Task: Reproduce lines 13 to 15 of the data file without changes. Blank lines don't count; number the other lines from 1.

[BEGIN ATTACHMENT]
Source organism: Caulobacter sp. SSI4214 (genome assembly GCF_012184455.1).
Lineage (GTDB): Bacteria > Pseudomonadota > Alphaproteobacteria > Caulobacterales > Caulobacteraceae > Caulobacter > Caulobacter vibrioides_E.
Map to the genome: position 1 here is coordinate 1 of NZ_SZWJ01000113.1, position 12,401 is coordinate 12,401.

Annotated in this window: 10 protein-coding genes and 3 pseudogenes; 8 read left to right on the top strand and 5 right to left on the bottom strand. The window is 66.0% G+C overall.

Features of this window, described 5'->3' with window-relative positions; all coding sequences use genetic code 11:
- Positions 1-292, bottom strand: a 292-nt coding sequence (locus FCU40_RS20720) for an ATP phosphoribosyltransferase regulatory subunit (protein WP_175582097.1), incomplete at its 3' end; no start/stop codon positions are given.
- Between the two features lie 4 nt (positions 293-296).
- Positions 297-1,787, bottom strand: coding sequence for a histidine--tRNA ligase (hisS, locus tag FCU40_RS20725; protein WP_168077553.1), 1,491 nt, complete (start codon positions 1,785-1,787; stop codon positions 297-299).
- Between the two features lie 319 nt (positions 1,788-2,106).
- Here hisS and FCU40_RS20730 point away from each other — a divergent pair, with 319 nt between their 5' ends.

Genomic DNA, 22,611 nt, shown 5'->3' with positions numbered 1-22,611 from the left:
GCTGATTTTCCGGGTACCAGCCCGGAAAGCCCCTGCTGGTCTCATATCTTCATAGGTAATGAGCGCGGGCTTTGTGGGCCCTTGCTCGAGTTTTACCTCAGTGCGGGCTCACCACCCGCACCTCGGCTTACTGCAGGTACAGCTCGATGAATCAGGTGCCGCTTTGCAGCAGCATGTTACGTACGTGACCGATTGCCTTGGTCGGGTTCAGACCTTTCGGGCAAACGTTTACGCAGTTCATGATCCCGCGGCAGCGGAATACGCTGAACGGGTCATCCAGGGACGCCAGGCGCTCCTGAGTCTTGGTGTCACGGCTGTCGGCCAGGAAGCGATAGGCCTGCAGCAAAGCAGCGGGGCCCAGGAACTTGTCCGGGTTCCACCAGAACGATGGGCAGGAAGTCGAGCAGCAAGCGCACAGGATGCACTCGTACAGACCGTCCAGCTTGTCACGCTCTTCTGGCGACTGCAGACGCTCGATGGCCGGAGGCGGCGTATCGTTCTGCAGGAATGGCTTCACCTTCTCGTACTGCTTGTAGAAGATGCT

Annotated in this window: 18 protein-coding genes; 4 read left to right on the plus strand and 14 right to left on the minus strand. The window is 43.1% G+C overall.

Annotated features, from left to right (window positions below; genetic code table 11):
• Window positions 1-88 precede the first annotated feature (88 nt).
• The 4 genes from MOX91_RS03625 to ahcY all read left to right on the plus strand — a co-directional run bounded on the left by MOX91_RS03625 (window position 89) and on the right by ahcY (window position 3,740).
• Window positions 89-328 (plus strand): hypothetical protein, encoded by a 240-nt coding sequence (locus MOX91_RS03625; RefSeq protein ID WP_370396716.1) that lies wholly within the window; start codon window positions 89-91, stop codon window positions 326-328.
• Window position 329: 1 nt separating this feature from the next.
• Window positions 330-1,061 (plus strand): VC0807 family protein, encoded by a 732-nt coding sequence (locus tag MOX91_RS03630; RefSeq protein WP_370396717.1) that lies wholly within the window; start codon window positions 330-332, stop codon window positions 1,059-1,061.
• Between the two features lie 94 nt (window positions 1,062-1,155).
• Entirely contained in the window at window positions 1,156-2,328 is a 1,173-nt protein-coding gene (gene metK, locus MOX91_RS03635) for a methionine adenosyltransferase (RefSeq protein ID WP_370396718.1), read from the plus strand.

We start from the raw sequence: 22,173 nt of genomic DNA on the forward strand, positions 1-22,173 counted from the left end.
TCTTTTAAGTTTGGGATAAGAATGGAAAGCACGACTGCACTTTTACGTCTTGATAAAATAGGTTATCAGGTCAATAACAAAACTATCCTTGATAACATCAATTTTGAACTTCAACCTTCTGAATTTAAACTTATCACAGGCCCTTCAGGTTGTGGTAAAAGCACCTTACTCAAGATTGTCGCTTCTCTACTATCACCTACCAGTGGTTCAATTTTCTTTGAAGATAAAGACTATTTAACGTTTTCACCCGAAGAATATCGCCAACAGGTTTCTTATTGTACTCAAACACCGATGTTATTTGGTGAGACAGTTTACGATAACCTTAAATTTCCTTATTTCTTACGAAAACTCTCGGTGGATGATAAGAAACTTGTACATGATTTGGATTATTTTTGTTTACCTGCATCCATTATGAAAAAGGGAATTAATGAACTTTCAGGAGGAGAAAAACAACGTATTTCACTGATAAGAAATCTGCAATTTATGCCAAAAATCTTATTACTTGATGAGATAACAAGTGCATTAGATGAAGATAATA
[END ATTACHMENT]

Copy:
Annotated in this window: 18 protein-coding genes; 4 read left to right on the plus strand and 14 right to left on the minus strand. The window is 43.1% G+C overall.

Annotated features, from left to right (window positions below; genetic code table 11):
• Window positions 1-88 precede the first annotated feature (88 nt).